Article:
Photo:  Melanie Charleston of the law firm Walsh Gallegos tells members of the Orangefield school board, including Brad Frye, right, how her company also offers a superintendent search service during Monday night’s meeting in the high school library.

RECORD Photo: Dave Rogers

 

Dave Rogers

For The Record

Shaun McAlpin, acting superintendent for Orangefield schools, has been employed with the district since 2001 and has been assistant superintendent for eight years. Co-workers made a pitch Monday night for the school board to hire him for the permanent superintendent job. RECORD Photo: Dave Rogers

  Acting Superintendent Shaun McAlpin had a cheering section at Monday night’s Orangefield school district meeting.

  “As you begin the task of seeking a new superintendent, we wish to relay our unequivocal support for Shaun McAlpin as that replacement,” began a letter delivered to the school board and read by Marla Blanke, the district’s finance coordinator.

  It was written “From: Administration Office Staff” and signed by nine district employees including Dayna Smith, director of special programs; Kimberly Smalley, director of curriculum; and Marla DuBose, superintendent’s secretary.

  Additionally, several parents of Orangefield students attended to offer support for McAlpin, who has been assistant superintendent for eight years.

Orangefield ISD is in the market for its next “permanent” superintendent because of the unexplained resignation of Stephen Patterson earlier this month.

Patterson had been Orangefield superintendent since 2012.

McAlpin was named Acting Superintendent when the board unanimously accepted Patterson’s resignation after a two-hour closed meeting Monday, Nov. 4.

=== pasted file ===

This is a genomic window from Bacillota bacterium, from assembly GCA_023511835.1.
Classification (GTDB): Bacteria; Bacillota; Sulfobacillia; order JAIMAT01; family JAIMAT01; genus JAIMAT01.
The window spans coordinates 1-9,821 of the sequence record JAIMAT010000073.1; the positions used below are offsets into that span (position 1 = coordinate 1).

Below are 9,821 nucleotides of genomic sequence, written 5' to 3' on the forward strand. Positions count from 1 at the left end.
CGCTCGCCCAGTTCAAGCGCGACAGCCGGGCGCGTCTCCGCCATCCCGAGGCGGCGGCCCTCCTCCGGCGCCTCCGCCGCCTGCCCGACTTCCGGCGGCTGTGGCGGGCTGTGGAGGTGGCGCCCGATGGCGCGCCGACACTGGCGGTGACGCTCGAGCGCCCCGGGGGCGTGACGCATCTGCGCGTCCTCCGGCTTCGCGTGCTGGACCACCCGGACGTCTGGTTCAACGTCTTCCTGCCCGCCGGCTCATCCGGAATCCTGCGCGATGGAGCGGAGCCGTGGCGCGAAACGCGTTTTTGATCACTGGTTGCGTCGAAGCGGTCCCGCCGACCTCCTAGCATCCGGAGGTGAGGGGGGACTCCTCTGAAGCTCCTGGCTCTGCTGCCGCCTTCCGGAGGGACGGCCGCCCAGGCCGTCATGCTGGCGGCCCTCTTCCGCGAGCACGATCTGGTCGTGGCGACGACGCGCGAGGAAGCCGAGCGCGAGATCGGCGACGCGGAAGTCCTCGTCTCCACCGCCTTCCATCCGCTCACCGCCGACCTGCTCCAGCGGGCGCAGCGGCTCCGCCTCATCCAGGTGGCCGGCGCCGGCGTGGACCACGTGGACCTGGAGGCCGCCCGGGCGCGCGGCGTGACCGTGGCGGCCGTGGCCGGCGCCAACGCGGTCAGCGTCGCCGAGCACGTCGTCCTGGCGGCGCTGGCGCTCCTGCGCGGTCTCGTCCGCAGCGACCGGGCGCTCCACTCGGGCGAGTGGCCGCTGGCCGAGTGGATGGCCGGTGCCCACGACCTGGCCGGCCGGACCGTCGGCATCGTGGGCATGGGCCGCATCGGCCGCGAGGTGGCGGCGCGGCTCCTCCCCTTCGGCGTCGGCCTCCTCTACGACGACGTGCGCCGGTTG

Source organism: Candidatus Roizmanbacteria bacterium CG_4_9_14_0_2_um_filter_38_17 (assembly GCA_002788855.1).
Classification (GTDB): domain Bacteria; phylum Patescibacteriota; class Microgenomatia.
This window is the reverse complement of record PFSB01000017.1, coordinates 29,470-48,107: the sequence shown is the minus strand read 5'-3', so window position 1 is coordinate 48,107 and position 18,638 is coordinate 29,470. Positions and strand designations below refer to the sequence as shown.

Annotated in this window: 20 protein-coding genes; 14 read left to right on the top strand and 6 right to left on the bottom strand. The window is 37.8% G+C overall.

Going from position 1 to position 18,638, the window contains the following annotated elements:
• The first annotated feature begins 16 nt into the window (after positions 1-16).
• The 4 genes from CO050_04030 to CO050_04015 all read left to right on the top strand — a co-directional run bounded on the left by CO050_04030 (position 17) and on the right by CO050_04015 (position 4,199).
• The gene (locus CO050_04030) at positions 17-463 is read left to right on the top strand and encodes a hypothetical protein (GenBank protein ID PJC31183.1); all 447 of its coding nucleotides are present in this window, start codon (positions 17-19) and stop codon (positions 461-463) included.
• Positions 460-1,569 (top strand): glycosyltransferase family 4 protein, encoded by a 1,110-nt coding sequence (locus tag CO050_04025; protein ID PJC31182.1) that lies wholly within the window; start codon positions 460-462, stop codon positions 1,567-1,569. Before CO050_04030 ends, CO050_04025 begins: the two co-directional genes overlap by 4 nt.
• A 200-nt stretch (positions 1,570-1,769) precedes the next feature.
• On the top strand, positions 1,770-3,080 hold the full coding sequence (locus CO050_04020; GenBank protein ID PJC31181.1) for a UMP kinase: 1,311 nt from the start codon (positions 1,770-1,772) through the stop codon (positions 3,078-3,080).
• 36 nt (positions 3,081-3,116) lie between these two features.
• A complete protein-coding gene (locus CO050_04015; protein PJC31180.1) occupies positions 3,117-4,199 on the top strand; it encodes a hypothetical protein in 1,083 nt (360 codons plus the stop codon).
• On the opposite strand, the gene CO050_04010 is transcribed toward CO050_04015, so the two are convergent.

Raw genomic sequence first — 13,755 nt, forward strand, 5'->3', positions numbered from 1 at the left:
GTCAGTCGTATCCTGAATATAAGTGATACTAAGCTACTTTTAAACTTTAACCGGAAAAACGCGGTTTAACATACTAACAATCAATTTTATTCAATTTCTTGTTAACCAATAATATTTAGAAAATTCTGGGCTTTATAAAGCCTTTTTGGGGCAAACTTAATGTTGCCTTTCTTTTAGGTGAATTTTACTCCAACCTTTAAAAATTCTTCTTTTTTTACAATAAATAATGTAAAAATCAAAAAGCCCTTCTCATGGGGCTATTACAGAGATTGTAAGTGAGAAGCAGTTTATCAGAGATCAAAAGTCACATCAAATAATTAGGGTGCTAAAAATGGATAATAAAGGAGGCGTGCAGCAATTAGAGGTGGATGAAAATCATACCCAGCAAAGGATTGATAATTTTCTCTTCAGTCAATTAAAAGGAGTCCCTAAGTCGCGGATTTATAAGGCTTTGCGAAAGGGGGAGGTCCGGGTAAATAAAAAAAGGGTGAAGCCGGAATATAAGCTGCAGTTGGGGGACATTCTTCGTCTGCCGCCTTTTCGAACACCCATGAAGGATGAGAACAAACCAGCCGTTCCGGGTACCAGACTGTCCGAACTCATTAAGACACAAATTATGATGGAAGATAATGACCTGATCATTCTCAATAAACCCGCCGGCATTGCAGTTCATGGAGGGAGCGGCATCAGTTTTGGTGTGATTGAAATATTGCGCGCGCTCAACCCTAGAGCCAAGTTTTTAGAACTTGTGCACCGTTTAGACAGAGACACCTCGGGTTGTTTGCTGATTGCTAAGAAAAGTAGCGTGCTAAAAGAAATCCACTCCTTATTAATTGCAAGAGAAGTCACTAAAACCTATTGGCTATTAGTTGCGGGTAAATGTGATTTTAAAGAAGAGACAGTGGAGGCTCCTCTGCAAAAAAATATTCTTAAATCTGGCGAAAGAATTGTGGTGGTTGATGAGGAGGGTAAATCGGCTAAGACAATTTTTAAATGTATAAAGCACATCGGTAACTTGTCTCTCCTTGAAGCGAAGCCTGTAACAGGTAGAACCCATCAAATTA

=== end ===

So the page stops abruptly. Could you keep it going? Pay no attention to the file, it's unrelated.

The board held another special meeting Tuesday, Nov. 19, to interview three candidates to serve as Interim Superintendent.

According to McAlpin and Board President Ron Risingear late Tuesday, the board unanimously voted its preference but was withholding the name of the pick pending the completion of a signed contract.

Orangefield could name a permanent replacement for Patterson as soon as Feb. 10 if it chooses to hire the Austin-based law firm it already has on retainer to also be its headhunter, the board members were told Monday.

“With Walsh Gallegos, we can do a regular search in six months, or we can do a speed search,” said Ann Dixon, an educational search consultant who often serves as interim superintendent while leading the hiring process for a more permanent replacement.

Ann Dixon, an educational consultant with Walsh Gallegos, explains to members of the Orangefield school board how the Austin-based company can run a search for a new superintendent to replace Stephan Patterson.
RECORD Photo: Dave Rogers

  Dixon was introduced to the board Monday night by Melanie Charleston, an attorney from the Austin-based law firm of Walsh, Gallegos, Trevino, Russo and Kyle, P.C. which has served as Orangefield’s legal counsel for several years.

  Charleston noted that the law firm represents 500 school districts in Texas and New Mexico and has conducted about 30 superintendent searches.